Commercial publishing was an arena in which state governance, market forces, intellectual trends, and cultural life were formed and reformed. In spite of the authoritarian nature of the Nationalist, and later, Communist, states in China, leading commercial publishers managed to carve out an autonomous space for themselves, and they provided academics and writers with a valuable institutional resource for knowledge production relatively free from government intervention. Culp uses publication of textbooks and dictionaries, reprints of classics, and series publications as three examples of the vital part played by industrial publishers in China’s twentieth-century cultural transformation. He also notes that, while commercial publishers’ power to negotiate with the state was largely due to their economic independence, market-oriented mass production itself also imposed certain constraints on book writing and publication. These dynamics continued all the way into the 1960s. While profit was no longer a major concern for publishers under strict party and state supervision, the CCP’s goal during most of the first seventeen years of the PRC—to produce accessible books that met popular demand and serve national construction—was best achieved by incorporating, rather than abandoning, the established organizational structures and practices of commercial publishers. As a result, the socialist state allowed editors working at major publishers to continue to exercise influence over knowledge production right up until the eve of the Cultural Revolution (1966-1976).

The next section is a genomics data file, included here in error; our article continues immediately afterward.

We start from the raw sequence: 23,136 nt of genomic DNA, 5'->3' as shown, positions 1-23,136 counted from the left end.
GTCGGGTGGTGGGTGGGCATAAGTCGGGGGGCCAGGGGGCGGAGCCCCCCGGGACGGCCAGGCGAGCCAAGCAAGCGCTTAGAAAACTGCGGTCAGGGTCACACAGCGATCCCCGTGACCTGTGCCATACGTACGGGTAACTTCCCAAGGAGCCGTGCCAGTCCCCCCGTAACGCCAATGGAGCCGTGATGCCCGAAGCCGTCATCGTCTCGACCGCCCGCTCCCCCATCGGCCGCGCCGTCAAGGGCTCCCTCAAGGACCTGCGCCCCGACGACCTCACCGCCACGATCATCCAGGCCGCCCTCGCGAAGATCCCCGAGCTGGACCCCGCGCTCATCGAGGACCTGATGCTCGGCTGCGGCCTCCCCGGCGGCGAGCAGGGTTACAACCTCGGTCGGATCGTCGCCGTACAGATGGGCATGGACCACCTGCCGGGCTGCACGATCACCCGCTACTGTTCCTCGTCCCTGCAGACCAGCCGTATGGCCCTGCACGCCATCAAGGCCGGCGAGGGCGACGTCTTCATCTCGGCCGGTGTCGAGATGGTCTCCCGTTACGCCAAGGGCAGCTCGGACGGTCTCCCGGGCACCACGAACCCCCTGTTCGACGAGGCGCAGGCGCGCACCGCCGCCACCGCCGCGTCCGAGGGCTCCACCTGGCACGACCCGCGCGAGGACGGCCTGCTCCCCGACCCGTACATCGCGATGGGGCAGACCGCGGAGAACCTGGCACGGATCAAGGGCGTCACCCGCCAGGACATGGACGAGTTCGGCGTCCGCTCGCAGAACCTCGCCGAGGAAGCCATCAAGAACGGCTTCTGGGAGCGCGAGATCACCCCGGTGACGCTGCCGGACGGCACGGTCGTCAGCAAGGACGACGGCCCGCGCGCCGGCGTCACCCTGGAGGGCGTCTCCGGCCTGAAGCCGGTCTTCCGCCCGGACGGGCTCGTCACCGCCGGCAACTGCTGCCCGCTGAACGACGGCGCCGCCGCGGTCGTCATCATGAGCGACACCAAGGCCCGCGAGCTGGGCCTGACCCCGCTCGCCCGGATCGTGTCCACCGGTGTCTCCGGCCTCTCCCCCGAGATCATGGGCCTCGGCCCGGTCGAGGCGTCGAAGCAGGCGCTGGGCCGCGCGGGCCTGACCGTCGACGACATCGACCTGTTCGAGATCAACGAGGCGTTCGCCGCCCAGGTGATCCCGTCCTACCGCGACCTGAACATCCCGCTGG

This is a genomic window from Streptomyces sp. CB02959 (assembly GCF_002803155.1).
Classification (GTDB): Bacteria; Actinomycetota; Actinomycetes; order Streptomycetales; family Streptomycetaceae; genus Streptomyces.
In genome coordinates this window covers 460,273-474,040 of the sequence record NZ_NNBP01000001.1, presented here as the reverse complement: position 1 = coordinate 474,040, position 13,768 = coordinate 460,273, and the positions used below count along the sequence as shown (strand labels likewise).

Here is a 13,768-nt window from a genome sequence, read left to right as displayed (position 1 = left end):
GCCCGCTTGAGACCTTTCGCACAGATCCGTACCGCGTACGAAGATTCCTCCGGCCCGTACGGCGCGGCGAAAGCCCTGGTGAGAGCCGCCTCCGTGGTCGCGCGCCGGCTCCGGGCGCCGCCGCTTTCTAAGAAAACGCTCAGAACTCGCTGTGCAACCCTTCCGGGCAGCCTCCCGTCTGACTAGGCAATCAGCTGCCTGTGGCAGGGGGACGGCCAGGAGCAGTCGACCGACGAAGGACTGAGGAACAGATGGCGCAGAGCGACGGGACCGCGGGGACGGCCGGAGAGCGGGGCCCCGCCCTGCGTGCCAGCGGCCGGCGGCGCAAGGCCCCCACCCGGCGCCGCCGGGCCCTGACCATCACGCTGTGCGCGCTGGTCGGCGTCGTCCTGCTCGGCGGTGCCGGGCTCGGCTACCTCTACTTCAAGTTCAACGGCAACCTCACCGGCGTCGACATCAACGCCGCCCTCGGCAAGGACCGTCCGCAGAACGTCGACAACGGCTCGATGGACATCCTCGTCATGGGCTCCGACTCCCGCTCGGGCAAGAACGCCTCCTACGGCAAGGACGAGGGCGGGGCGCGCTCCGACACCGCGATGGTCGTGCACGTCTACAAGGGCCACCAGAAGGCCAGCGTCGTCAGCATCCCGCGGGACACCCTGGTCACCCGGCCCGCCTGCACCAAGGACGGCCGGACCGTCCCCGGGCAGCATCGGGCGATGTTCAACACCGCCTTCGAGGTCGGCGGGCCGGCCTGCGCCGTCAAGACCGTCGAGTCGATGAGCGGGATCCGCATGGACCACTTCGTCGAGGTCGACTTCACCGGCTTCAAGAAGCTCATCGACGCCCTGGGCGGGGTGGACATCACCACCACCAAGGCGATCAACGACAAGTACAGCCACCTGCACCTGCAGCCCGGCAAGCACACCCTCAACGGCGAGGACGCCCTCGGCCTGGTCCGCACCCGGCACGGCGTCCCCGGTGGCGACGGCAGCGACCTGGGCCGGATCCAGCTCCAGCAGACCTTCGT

In telling the stories of intellectuals who worked at China’s major commercial publishers, The Power of Print in Modern China inspires its readers not only to reconsider such concepts as print and power, but also to think deeply about what modernity means in China’s long twentieth century. Culp’s meticulous research shows that the agents of modern cultural construction in China—the publishing hands who put modern terms and frameworks in place—were hybrid figures who had mixed classical and modern education, enjoyed literati leisure life, and recruited new talents largely through personal and professional networks instead of on an open job market. In the “modern” Republican era, elite work styles and modes of collaboration that were common in the late imperial period remained instrumental to the commercial success of publishers. After 1949, new “revolutionary” approaches were often displaced by these older, more efficient Republican systems of labor division and cooperation. Culp demonstrates that Chinese modernity, capitalist and socialist alike, was an assemblage of “traditional” and “progressive” elements, connecting the past to the present in a future-oriented aspirational enterprise. The hybrid backgrounds and practices of agents who engaged in industrial publishing shaped the cultural landscape of twentieth-century China, contributing to a process of transformation that could be at once both fast-paced and slow-moving, radical and conservative.